““Dave, this is incredible! Bo and I are seriously thrilled (with the Sales & Marketing Video Guide). Thank you!” — Christian Helms

“I love this guy and podcast! David changed my life forever with some of the questions asked and the perspectives given and gained.” 🙂 – Jerremy Newsome

“A 5-star value, service, and organization for sure! The fresh perspective and ideas Ascend brought to the table were so powerful and easy to apply, yet they never crossed our minds, or the minds of other agencies we’ve worked with (and paid) for years.” — Barry Lintner

Unsafe Home Environments: 5 Unseen Toxins in Your Home

The thought that there might be something toxic in your home is terrifying. Particularly with all the media hype that poisonous materials can cause severe illnesses. Studies have shown that the average home has more than sixty environmental toxins that can badly affect the health of the occupants. Here are some toxins that might be present in your home and the problems they might cause:



Mold is one of the most common toxins found in homes. Mold occurs when moisture constantly comes into contact with the building elements of your home. When left untouched, mold can cause health problems as well as structural damage. Mold can cause severe health impacts depending on its toxicity. Occupants can experience:

  • Fever
  • Stuffy nose
  • Shortness of breath
  • Itchy skin and eyes
  • Develop asthma and increased attacks

The best way to find mold is by using your intelligence, be on the lookout for black, green, or white growths, particularly in places with noticeable leaks or water dews. Use the right cleaning products to get rid of small amounts of mold and leave the extensive patches to professionals.



Radon is an invisible natural radioactive gas that can cause lung cancer. It leaks through cracks in home basements, adjacent foundations, and water. Radon is very dangerous since it is colorless, it is odorless and tasteless. You and your family might be breathing radon without noticing it. Luckily radon can be tested by experts.



You have probably heard of the terrible stories about asbestos. But the term asbestos refers to a fire-retardant type of insulation that was used in homes as early as the 1920s. Occupants are more likely to develop lung cancer due to extended exposure to the fibers. Living in an older home increases the chances of asbestos presence in household materials. Before selling a home, sellers should mention the existence of asbestos.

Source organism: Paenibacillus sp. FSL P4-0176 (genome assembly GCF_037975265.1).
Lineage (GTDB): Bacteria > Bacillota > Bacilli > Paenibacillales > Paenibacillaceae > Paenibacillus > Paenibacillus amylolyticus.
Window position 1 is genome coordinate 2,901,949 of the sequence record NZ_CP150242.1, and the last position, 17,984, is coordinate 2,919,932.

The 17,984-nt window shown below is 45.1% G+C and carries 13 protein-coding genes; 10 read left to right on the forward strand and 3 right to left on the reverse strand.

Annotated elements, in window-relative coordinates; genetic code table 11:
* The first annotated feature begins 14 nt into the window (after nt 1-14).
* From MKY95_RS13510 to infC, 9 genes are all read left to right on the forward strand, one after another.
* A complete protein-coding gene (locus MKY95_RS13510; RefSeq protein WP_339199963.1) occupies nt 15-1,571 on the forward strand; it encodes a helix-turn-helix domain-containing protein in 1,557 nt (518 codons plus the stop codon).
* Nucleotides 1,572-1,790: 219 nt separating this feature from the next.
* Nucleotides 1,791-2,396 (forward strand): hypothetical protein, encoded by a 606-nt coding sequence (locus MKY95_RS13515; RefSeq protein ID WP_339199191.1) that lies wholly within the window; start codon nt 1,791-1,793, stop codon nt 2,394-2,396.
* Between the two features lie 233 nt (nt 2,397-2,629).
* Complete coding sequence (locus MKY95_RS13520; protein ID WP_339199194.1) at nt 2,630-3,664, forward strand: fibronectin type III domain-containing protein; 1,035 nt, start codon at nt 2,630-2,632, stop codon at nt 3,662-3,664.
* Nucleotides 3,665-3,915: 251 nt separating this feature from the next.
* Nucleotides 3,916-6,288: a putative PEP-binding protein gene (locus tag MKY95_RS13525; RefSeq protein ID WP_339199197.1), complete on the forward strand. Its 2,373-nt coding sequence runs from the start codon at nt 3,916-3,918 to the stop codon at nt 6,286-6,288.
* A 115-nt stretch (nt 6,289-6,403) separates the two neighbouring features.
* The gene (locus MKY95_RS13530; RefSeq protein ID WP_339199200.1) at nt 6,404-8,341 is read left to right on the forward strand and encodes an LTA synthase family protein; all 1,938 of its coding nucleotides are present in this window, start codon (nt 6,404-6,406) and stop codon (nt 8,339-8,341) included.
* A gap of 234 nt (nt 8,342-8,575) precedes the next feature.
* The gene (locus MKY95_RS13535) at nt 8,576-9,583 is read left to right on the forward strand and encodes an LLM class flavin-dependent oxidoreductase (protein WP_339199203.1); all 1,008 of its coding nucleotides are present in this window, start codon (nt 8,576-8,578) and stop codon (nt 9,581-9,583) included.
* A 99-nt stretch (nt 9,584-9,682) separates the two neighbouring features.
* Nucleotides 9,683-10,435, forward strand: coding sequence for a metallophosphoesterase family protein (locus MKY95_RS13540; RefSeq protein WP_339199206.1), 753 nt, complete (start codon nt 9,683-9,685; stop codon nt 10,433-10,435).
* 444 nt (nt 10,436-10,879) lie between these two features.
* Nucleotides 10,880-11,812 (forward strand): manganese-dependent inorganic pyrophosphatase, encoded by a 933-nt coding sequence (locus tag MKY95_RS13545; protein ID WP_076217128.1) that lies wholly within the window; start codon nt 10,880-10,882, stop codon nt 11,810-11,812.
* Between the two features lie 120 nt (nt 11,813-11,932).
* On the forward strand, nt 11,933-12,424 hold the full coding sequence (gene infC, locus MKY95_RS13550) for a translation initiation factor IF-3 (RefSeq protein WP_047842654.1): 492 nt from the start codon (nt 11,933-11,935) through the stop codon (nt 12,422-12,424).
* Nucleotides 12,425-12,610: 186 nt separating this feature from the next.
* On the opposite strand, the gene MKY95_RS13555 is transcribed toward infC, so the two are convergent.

Never try to eliminate asbestos on your own. Always get the help of a professional to handle asbestos properly.



Lead can be present in old paints, soil near busy roads, and old plumbing. It can cause neurological damage, kidney damage, hypertension, reproductive issues, and disrupted cell production.


Carbon monoxide

Carbon monoxide is a leading cause of poison deaths in many countries. Carbon monoxide nonfire deaths are credited to cooking and heating equipment. This equipment includes gas-fueled furnaces, gas-fueled ranges, portable kerosene heaters, gas-fueled space heaters, and wood stoves.

Carbon monoxide is also an odorless, tasteless, and invisible gas produced by burning wood, propane, gasoline, and other fuel. When a person is exposed to carbon monoxide, the CO particles enter the bloodstream and replace oxygen leading to poisoning. Some signs of Carbon monoxide poisoning include:

  • Blurred vision
  • Headache
  • Dizziness
  • Weakness
  • Loss of consciousness
  • Confusion
  • Nausea
  • Vomiting

Carbon monoxide can be extremely deadly to people who are intoxicated or sleeping. They might suffer from permanent brain damage or even die.



There are a few steps you can take to reduce the number of toxic elements in your home. Train yourself to live an optimal life, have better ventilation and air purification, paint while the windows are open, and eliminate all paint products that are not in use. 


Please Note: This is an affiliate article that we posted with the intent of helping people grow. It has not been verified or endorsed by our team. Seems solid at first glance, but it is up to you to verify the facts, links, organizations sited, validity of the information, and any and all claims made in the article. Thank you for understanding and please contact us with any questions that you may have.